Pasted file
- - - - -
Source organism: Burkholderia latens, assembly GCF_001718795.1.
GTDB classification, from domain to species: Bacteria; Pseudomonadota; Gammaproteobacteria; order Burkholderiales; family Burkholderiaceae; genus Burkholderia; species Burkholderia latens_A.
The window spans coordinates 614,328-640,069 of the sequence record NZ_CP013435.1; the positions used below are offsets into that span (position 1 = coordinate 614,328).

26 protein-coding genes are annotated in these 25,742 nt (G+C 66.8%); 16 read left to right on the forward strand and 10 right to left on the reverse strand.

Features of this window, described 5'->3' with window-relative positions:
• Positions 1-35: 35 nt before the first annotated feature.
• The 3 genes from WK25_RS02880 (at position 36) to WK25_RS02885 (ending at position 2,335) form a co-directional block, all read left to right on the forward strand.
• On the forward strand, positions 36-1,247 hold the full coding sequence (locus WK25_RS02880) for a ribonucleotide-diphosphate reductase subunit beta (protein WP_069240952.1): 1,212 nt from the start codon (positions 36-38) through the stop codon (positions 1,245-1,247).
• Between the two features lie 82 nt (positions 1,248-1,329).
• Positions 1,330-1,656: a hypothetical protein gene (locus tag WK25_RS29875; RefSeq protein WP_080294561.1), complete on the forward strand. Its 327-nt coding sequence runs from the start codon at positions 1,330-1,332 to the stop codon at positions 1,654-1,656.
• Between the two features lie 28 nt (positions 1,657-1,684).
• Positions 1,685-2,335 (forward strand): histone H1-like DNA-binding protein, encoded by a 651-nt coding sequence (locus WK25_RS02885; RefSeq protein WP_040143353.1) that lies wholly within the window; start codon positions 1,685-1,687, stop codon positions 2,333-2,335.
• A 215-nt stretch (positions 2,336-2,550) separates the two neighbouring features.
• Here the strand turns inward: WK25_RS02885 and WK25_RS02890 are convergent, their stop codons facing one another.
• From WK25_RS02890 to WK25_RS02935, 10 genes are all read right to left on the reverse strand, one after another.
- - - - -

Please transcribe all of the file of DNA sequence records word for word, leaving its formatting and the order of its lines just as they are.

Source organism: Burkholderia latens, assembly GCF_001718795.1.
GTDB classification, from domain to species: Bacteria; Pseudomonadota; Gammaproteobacteria; order Burkholderiales; family Burkholderiaceae; genus Burkholderia; species Burkholderia latens_A.
The window spans coordinates 614,328-640,069 of the sequence record NZ_CP013435.1; the positions used below are offsets into that span (position 1 = coordinate 614,328).

26 protein-coding genes are annotated in these 25,742 nt (G+C 66.8%); 16 read left to right on the forward strand and 10 right to left on the reverse strand.

Features of this window, described 5'->3' with window-relative positions:
• Positions 1-35: 35 nt before the first annotated feature.
• The 3 genes from WK25_RS02880 (at position 36) to WK25_RS02885 (ending at position 2,335) form a co-directional block, all read left to right on the forward strand.
• On the forward strand, positions 36-1,247 hold the full coding sequence (locus WK25_RS02880) for a ribonucleotide-diphosphate reductase subunit beta (protein WP_069240952.1): 1,212 nt from the start codon (positions 36-38) through the stop codon (positions 1,245-1,247).
• Between the two features lie 82 nt (positions 1,248-1,329).
• Positions 1,330-1,656: a hypothetical protein gene (locus tag WK25_RS29875; RefSeq protein WP_080294561.1), complete on the forward strand. Its 327-nt coding sequence runs from the start codon at positions 1,330-1,332 to the stop codon at positions 1,654-1,656.
• Between the two features lie 28 nt (positions 1,657-1,684).
• Positions 1,685-2,335 (forward strand): histone H1-like DNA-binding protein, encoded by a 651-nt coding sequence (locus WK25_RS02885; RefSeq protein WP_040143353.1) that lies wholly within the window; start codon positions 1,685-1,687, stop codon positions 2,333-2,335.
• A 215-nt stretch (positions 2,336-2,550) separates the two neighbouring features.
• Here the strand turns inward: WK25_RS02885 and WK25_RS02890 are convergent, their stop codons facing one another.
• From WK25_RS02890 to WK25_RS02935, 10 genes are all read right to left on the reverse strand, one after another.